Practice on Humans

“. . . anyone who does not love his brother, whom he has seen, cannot love God, whom he has not seen. (I John 4:20b)

We can’t see God. Or sit across the table with him. Yet we are told that the greatest commandment is to love him and the second is to love our neighbors. I wonder if it has to be in that order.

Praying about loving God one morning, a thought came that I believe was from him: “Practice on humans.”

Maybe it is easier to love someone we can look in the eye, or touch, or hear. And maybe loving humans better will help us love God better, too.

We can start with those who are easy to love – babies and small children. Right? Then other family members, people at work or in the neighborhood. The next step is when God asks us to love someone who is dirty, angry, clingy, selfish, or arrogant. We start with those we can love easily, and then God moves us on to bigger love challenges. When we accept those challenges, allowing God’s love to flow through us, we become better lovers and, as we do, we find our love for God and love for human beings are closely intertwined.

Mother Teresa was ministering to lepers one day when a visiting American businessman saw her put her arms around a sick and very dirty man. Cringing, the American visitor commented to the person with him, “I wouldn’t do that for all the money in the world.”

Overhearing him, Mother Teresa responded, “Neither would I. But I would do it to show him the love of Jesus.” She had mastered the love lessons. Let’s find someone to love today!

“Spread love everywhere you go. Let no one ever come to you without leaving happier.” – Mother Teresa

The Every Day God

My mouth is filled with your praise and with your glory all the day”. – Psalm 71:8

As I’m writing this, it’s Sunday morning. God’s day. Going to church on Sunday is good! But, it’s even better to make every day, all day God’s day. I don’t mean we should sit, pray, and read our Bibles all day. God wants us to live our actual lives – family, work, play – all of it.

But, what if, while we were living our daily lives, we invited God to be with us? What if we acknowledged his presence by talking to him – as we drive to work, shop for groceries, or relate to others?

“Spiritual people are . . . those who draw their life from a conversational relationship with God” (Dallas Willard). When we have an ongoing conversation with God, he enlivens us, energizes us, gives us true life. We become aware of what pleases him, are a little bolder in sharing our thoughts about him, and find our hearts softening toward those around us. Then, little by little joy creeps in. When I talk to God more, I smile more, too!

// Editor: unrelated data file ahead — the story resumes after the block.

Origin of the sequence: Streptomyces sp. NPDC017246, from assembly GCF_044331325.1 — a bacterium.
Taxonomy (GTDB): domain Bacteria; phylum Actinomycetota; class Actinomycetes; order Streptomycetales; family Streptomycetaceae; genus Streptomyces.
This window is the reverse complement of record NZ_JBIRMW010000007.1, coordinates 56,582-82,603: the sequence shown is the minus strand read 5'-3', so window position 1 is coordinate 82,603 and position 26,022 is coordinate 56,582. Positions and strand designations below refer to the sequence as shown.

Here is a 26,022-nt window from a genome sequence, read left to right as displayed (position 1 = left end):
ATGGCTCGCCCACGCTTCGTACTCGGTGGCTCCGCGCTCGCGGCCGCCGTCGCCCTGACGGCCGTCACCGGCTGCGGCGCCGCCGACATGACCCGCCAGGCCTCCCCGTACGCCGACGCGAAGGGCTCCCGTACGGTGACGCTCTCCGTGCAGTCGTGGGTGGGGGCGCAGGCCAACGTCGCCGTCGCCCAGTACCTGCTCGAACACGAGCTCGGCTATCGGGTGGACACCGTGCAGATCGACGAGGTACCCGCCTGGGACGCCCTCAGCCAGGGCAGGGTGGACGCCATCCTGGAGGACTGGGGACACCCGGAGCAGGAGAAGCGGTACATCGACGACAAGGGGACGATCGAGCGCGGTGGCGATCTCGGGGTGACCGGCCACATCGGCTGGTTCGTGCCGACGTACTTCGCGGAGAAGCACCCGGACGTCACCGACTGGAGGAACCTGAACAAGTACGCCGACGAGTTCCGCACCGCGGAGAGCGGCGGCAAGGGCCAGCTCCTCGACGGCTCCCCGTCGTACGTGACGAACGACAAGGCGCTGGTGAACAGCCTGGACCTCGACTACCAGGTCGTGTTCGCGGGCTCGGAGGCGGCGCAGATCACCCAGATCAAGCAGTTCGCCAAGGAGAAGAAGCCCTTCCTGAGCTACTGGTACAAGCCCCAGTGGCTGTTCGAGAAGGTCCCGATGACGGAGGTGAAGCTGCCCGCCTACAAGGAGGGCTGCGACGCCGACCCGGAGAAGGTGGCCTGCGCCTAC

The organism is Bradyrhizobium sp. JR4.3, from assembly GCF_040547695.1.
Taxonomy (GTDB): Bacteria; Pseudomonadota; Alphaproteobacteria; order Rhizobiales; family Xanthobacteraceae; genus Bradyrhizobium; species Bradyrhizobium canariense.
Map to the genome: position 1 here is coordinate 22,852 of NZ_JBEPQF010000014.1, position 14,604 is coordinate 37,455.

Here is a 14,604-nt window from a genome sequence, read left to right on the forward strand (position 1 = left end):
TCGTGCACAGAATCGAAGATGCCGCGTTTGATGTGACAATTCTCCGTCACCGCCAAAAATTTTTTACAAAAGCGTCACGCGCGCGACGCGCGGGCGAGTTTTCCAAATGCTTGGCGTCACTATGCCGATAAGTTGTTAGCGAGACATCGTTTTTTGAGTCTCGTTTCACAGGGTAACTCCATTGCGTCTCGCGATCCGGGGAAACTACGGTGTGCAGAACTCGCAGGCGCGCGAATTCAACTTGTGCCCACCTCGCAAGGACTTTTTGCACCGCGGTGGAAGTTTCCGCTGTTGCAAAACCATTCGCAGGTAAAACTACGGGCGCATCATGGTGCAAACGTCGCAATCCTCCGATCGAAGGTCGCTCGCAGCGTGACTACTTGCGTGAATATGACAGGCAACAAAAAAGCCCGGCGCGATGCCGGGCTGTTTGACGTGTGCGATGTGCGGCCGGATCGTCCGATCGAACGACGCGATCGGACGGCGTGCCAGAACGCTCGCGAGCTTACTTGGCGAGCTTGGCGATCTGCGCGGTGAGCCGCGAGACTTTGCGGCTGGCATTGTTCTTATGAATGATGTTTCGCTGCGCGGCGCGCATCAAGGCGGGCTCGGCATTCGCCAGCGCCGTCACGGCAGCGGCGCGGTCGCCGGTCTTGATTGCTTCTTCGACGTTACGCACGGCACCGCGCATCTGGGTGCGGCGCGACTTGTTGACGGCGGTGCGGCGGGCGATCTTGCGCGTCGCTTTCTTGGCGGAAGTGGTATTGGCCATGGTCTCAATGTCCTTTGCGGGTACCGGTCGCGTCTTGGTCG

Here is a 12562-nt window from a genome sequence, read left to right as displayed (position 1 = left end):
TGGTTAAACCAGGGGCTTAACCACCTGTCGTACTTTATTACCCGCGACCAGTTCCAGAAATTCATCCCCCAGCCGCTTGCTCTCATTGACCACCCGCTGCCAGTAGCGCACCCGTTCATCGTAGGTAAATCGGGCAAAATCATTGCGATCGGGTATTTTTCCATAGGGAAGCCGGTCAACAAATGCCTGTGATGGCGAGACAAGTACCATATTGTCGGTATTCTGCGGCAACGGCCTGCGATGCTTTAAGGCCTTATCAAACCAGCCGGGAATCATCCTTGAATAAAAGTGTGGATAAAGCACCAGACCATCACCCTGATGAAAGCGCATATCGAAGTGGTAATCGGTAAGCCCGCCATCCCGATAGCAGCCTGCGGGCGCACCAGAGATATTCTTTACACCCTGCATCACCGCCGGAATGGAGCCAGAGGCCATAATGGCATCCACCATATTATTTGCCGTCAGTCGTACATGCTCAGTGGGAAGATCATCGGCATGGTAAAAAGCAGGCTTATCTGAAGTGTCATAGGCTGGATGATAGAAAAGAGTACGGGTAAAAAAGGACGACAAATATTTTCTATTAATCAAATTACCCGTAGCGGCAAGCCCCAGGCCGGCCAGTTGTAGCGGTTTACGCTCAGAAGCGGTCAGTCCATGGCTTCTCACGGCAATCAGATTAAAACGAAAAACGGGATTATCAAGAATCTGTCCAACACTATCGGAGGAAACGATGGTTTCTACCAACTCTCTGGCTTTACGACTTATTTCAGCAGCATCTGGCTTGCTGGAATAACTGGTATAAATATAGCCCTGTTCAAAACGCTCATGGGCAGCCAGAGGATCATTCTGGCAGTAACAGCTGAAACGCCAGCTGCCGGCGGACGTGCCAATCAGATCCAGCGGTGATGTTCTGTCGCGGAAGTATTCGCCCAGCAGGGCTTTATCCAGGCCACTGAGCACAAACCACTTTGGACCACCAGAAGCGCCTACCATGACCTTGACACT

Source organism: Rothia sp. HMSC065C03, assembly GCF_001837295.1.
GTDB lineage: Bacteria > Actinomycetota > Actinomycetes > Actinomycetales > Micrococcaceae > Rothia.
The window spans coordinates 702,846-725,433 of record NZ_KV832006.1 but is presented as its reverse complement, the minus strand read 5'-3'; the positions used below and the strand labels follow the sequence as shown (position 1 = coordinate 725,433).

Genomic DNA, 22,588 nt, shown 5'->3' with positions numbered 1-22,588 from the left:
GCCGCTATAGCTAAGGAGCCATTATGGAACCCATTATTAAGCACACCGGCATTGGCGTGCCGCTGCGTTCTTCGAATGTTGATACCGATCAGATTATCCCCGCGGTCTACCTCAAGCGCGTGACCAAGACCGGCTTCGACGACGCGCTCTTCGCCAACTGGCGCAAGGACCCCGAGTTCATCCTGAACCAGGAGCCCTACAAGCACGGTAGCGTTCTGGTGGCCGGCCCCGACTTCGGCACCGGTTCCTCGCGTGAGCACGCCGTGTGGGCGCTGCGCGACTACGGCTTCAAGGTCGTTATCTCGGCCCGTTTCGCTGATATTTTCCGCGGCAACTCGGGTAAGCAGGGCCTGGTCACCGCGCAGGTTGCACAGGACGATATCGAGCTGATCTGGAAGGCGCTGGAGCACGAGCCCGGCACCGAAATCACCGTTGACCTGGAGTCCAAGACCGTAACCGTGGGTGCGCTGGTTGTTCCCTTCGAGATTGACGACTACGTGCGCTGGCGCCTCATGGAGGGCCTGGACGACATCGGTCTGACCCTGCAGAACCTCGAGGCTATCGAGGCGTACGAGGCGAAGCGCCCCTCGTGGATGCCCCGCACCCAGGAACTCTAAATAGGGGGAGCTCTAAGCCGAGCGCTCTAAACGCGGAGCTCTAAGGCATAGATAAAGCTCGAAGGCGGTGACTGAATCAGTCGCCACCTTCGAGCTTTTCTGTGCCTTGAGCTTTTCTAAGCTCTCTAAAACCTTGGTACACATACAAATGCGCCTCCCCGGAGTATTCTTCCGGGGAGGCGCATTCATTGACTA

What can you talk to him about? Here are a few ideas from Psalm 71:

Tell him when you don’t feel safe: “Be to me a rock of refuge to which I can continually come.” (v. 3a)

Praise him for who he is: “My praise is continually of you.” (v. 6b)

Talk to him about your dreams: “I will hope continually.” (v. 14a)

Thank him for something he did for you: “My tongue will talk of your righteous help all day long.” (v. 24a)

The more we talk to him, the more natural it feels. Life gets a new dimension – God’s perspective, direction, companionship. Amazing, really!

“Prayer is talking with God about what we are doing together.” – Dallas Willard

What I Can’t Do for Myself

Not that we are sufficient in ourselves to claim anything as coming from us, but our sufficiency is from God,” – 2 Corinthians 3:5

If God loves us, has all the resources in the world at his disposal, and is almighty, we should be living lives of ease, right? Just ask and he will deliver what we need. Kind of like Amazon.

Yet, we know it doesn’t work that way. God invites us to tell him our needs, but he often asks us to participate in answering our own prayers and sometimes even our prayers for others. If we’re sick, we pray for healing, but we also see a doctor, take the medicine, and get rest. If we’re in financial need, we ask God for direction and help, but we also work with diligence and spend with discretion. And if we pray for a friend in need, we might also lend a hand.

God enables us, partners with us, and blesses our efforts. He knows that is better for us than simply giving us everything we ask for. Maybe our prayer should be more like this:

“Dear Lord, please do for me what I cannot do for myself.”

When we pray that way, we begin to realize there are some critically important things only God can do. Only he can direct our paths, protect us from the evil one, forgive our sins, and give rest to our souls. Every one of these things is foundational to our physical, spiritual, and emotional well-being and, try as we might, we cannot do them for ourselves.

Sometimes, though, when he thinks it best for us, he steps in to heal, provide, or give special wisdom. Only he knows when and how to intervene. That’s why we trust him.

“Our quitting point is God’s beginning point.” – Woodrow Kroll

Just a Glimpse

Now therefore, if I have found favor in your sight, please show me now your ways, that I may know you in order to find favor in your sight . . .Please show me your glory.” (Moses to God in Exodus 33:13 and 18)

There sure are a lot of problems in our world. Every now and then I try to think of ways to solve them. Last week I hit upon a solution – something that would take care of a lot of the these issues in a moment’s time. So I prayed all that day, off and on as I went about my activities, that God would just give a glimpse of himself to everyone in this world. Just a peek at who he is – some revelation of his glory, power, justice, majesty, awesomeness. That’s all it would take, I thought, to set things right.